I told Nacho about this and gave him the man’s name. He shrugged his shoulders. I told Steph if the man rings again to give him my number, as Nacho had his phone nicked. No one called.

DID YOU KNOW…

The Big Issue magazine is read by an estimated 379,195 people across the UK and circulates 82,294 copies every week.

Steph got back in touch a couple of weeks later, told me that Edinburgh Police had been in touch, also looking for Nacho. By Christ was I sweating! That, coupled with a gadgie at one of the free food places saying: “Are ye in any bother son?”

“Just the usual,” I replied. “Why?”
“Well, when we were aw’ staunin’ up by the train station waitin’ fer the food van there wis a guy tekkin’ photaes ‘o’ you an yer Spanish pal.”

This was weird as fuck. What had he done?

Part 2

Time moved on without any further MI6 shenanigans and Christmas was approaching. I spent most days with Nacho. We shared tobacco and food. I was trying to squirrel away as much money as I could. The council got me in a BnB but it’s time-limited and I don’t want to be sleeping out now that the weather is closing in. I go back to the BnB as late as I can (there is an 11pm curfew). I started to realise how vulnerable Nacho was; he mentioned being in hospital in Spain following a psychotic episode. He insisted he was ok now though. Was he on the run from hospital?

He did have odd ideas. He tried to talk me into going shoplifting, insisting if we got caught with less than £50 worth of stuff on us “no penalty!” I wished him luck with that one! And the time we went to Streetwork for a shower and Nacho asked a member of staff if he had any sandals he could use in the shower. The staff member gently asked if “sir would prefer a cashmere or lambs’ wool bathrobe and what type of cigar sir preferred with his morning coffee and brandy”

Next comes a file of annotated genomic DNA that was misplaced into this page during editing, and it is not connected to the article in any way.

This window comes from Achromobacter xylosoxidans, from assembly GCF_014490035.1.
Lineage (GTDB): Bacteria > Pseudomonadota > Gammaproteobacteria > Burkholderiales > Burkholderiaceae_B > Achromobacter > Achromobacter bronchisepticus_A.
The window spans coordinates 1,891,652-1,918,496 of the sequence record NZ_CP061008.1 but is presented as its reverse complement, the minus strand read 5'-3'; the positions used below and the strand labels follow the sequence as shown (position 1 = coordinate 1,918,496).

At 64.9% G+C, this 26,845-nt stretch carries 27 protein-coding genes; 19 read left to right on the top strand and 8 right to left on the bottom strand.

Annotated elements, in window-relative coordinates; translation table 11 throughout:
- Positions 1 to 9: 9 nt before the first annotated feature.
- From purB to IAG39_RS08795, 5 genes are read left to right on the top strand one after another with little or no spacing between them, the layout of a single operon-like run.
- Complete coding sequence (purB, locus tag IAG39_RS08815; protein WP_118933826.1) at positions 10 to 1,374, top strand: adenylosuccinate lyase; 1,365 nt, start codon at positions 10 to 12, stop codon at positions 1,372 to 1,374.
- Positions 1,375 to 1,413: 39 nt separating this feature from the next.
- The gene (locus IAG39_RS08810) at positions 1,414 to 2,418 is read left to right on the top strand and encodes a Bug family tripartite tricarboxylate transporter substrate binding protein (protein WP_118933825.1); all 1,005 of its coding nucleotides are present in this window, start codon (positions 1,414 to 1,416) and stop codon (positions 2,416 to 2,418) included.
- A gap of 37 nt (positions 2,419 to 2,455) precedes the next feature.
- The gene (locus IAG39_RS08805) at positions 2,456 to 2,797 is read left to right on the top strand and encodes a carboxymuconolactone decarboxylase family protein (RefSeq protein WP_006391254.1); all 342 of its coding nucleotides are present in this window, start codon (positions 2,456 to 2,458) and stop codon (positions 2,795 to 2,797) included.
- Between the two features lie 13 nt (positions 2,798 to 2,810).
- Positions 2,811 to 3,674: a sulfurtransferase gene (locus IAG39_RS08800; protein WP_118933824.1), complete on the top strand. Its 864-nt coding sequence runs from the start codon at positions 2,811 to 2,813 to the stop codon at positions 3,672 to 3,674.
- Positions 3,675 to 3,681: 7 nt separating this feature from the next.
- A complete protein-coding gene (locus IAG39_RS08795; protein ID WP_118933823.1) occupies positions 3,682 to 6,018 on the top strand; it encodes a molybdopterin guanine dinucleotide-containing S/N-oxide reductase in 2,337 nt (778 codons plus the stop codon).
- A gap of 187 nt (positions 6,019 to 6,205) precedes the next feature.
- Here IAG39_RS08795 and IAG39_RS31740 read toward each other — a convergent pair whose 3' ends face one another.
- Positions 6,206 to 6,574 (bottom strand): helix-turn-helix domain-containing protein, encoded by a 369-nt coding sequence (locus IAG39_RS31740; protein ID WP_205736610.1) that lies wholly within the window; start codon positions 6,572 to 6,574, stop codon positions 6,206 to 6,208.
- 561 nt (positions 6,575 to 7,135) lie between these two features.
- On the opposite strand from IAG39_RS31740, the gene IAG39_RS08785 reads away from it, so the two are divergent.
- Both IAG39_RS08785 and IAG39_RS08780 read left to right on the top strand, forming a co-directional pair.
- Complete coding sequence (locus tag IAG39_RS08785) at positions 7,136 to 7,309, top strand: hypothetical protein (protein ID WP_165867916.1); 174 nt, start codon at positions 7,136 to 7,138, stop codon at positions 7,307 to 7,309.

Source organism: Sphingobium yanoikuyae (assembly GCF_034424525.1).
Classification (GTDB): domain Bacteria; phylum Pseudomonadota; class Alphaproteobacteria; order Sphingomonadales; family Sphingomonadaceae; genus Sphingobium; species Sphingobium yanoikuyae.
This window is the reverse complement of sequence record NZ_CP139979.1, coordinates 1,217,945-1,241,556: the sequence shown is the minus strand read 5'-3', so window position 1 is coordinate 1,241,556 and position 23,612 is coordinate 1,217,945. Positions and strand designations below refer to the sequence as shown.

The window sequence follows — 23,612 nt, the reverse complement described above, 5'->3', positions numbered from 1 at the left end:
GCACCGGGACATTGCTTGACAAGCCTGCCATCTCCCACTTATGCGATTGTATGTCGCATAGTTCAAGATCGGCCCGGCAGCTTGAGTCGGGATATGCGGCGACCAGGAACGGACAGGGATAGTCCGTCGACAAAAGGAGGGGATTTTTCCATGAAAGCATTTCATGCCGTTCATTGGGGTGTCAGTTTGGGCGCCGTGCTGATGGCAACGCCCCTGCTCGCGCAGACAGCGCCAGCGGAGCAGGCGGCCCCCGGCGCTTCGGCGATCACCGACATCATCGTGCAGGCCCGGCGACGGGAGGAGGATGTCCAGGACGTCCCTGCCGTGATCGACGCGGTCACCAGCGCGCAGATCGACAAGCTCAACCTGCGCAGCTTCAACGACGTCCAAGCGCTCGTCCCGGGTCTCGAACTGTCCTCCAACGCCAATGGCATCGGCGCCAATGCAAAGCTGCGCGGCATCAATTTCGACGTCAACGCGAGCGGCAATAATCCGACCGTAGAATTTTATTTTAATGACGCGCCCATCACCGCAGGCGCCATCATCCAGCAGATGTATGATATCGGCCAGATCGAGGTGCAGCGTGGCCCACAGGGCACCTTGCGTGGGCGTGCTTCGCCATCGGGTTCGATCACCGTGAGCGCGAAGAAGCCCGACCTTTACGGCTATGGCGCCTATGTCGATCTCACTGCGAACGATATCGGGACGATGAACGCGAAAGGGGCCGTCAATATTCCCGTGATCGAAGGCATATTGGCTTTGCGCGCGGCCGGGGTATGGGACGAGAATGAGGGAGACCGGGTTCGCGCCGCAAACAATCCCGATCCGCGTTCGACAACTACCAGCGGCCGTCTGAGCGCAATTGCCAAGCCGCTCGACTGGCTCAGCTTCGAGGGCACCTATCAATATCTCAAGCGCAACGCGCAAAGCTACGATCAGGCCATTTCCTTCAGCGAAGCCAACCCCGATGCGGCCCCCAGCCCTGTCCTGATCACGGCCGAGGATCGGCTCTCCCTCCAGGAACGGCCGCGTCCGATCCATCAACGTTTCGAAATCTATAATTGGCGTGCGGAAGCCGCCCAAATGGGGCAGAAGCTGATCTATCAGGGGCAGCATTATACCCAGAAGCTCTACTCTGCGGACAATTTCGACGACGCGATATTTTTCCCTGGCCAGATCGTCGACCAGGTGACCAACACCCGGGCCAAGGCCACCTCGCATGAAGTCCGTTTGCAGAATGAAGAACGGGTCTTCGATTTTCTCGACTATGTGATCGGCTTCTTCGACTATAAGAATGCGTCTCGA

READ PARTS 12, 3 & 5 OF JAMES’ ACCOUNT OF LIFE ON THE STREETS

Meanwhile things were changing for me and taking me in new directions. The Big Issue started publishing my accounts of homelessness. I’d never written anything before and was glad my stories were being put out. I was also informed I had been among the shortlist nominated for an award for my efforts. I was totally gobsmacked. Who’d a thunk it? Maybe what I have to say means something.

I never had the imagination to write stuff before, but who needs imagination when it all unfolds in front of your eyes! It’s not exactly The Waltons, though.

It has helped me look to move permanently off the streets. The Council told me that because of the writing gig they are reviewing my housing application and I am hopeful I will be put on the housing register.